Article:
Combining ethnographic with archival research, my forthcoming monograph (Things Fall Apart? The Political Ecology of Forest Governance in Southern Nigeria, Berghahn) unpacks standard narratives linking deforestation in Southern Nigeria to the collapse of ‘proper’ forest management in recent decades. It does so by examining the nature and effectiveness of scientific forest management in earlier parts of the century, by situating this in the longer term ecological and political history of the area, and by presenting an ethnographic investigation of current practices in one local context, the Okomu Reserve and its surroundings.
On the basis of my long-standing ethnographic engagement in Edo State, I subsequently carried out new research on an unfolding political crisis in Udo town and the involvement of a nearby, expatriate oil palm plantation. This work focuses on local resource and chieftaincy politics, exploring in particular the manifestations of patrimonial power and resistance to this in the form of ‘youth’ politics. I also conducted new archival research on questions arising out of my previous project: the contradictory relations between colonial forest knowledge and policy practices, and the role of colonial reservation policy in local land politics.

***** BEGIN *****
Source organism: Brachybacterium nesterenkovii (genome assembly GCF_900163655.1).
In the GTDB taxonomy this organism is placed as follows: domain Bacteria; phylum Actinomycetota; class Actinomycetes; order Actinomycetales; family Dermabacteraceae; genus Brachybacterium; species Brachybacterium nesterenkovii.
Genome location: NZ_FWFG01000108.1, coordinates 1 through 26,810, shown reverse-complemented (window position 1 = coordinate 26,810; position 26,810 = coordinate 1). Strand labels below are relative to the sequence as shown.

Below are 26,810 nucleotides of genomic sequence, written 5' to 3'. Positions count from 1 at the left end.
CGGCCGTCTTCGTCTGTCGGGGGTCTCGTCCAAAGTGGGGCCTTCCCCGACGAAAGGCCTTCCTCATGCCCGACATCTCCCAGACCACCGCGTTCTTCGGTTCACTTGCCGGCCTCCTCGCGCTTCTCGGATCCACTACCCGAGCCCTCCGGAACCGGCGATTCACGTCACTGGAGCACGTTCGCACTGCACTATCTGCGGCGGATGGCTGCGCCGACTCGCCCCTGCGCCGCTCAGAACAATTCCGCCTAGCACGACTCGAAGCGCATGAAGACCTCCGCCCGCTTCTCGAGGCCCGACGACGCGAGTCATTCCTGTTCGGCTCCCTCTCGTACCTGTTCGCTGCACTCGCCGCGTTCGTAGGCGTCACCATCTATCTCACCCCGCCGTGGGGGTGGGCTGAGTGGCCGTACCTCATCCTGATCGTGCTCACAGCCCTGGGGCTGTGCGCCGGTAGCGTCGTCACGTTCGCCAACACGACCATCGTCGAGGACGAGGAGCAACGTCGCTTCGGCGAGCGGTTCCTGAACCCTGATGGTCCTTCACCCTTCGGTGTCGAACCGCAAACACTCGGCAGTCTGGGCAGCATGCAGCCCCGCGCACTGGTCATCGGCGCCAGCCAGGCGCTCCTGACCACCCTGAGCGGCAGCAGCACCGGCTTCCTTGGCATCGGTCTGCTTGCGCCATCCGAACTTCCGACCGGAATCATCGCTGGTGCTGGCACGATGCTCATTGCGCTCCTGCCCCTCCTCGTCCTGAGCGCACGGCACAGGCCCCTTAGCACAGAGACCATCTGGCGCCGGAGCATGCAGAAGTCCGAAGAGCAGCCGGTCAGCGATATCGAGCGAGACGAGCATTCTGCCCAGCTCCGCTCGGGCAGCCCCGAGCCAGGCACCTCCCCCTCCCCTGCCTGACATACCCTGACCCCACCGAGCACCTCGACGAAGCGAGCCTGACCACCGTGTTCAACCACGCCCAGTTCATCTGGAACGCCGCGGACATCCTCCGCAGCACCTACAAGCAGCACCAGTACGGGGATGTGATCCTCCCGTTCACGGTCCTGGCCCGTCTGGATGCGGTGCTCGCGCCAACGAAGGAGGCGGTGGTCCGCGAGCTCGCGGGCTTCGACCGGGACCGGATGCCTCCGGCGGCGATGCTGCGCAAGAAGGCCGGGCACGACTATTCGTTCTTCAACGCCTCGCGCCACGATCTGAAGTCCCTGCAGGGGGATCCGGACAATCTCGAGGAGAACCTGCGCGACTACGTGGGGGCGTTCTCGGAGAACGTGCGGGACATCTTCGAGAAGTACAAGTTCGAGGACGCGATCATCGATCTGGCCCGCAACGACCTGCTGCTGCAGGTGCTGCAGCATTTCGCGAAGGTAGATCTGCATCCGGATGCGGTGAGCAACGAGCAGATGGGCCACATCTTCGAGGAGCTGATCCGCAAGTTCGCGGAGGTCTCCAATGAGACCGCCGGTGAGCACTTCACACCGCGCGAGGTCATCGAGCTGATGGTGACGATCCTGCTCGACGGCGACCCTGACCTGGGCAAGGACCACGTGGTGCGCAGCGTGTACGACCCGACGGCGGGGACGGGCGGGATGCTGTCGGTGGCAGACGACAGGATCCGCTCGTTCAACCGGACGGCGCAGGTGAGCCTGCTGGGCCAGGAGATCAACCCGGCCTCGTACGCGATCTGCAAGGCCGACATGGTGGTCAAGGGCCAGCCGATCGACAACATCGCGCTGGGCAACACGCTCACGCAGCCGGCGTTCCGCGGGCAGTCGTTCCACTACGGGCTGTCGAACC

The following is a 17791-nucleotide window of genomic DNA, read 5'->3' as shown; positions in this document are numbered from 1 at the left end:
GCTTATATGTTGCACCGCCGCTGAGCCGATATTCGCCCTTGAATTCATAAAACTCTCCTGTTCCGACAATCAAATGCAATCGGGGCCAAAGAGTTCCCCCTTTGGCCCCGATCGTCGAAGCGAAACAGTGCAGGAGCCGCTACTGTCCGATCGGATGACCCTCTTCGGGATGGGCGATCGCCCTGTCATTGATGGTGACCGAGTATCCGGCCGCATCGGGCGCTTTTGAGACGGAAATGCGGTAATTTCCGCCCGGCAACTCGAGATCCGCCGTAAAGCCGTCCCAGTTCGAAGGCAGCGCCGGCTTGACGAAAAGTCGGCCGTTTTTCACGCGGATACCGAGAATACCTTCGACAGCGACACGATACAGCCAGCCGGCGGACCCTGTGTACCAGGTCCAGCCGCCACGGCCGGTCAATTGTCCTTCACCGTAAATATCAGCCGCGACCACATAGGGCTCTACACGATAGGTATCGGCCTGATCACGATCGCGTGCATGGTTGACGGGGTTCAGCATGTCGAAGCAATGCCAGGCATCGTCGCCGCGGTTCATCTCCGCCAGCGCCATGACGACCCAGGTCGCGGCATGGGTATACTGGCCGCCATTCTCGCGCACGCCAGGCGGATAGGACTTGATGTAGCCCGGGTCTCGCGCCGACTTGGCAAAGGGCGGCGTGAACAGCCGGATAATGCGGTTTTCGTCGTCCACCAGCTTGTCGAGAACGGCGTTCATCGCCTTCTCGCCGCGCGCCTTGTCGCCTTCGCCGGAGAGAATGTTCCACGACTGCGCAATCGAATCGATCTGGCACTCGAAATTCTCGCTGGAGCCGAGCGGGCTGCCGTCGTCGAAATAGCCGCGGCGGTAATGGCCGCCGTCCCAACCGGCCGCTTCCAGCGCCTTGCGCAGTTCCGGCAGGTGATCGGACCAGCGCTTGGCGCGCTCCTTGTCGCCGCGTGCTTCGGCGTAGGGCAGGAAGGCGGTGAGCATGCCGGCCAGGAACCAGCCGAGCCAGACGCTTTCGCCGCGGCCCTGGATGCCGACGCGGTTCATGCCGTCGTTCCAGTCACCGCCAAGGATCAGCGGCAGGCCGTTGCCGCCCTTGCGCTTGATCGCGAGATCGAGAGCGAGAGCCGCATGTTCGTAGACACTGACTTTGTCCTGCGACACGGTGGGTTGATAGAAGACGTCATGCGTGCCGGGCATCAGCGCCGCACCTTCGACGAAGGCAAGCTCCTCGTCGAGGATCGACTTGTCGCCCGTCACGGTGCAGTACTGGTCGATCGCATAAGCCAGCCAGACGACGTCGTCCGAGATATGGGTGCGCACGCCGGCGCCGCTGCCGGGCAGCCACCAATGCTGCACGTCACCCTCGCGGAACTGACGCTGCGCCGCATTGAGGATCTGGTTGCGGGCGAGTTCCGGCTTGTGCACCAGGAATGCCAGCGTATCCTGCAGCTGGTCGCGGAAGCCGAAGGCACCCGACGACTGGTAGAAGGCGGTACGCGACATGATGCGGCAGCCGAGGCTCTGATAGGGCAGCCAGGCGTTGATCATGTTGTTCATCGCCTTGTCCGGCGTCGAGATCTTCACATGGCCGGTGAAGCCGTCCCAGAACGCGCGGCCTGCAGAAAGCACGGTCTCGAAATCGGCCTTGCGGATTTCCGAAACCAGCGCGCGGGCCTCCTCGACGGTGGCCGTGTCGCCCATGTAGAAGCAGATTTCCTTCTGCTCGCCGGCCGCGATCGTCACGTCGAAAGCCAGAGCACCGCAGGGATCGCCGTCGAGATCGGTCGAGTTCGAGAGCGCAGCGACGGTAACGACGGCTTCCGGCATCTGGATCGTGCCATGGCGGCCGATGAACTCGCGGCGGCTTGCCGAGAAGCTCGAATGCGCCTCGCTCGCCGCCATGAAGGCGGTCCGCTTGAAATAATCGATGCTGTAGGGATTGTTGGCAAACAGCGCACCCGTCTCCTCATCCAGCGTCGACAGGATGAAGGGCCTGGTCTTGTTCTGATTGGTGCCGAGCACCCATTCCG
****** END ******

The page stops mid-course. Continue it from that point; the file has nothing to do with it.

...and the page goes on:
Landscape histories, perceptions and policies in East Africa
My research for the HEEAL project at York University complemented the work of my archaeologist colleagues. I conducted ethnographic, archival and photographic research into land use practices, conservation policy and landscape change in the Pare Mountains in Northeastern Tanzania. This research pursued several lines of enquiry: (1) the nature and causes of landscape change over the course of the 20th century, focusing in particular on the legacies of colonial and post-colonial conservation and tree-planting measures; (2) the intersection of local environmental values and legal frameworks with regard to land management practices and forest ecology, with comparative perspectives on sacred groves, communal forests and government reserves; and (3) memory and perceptions of landscape change.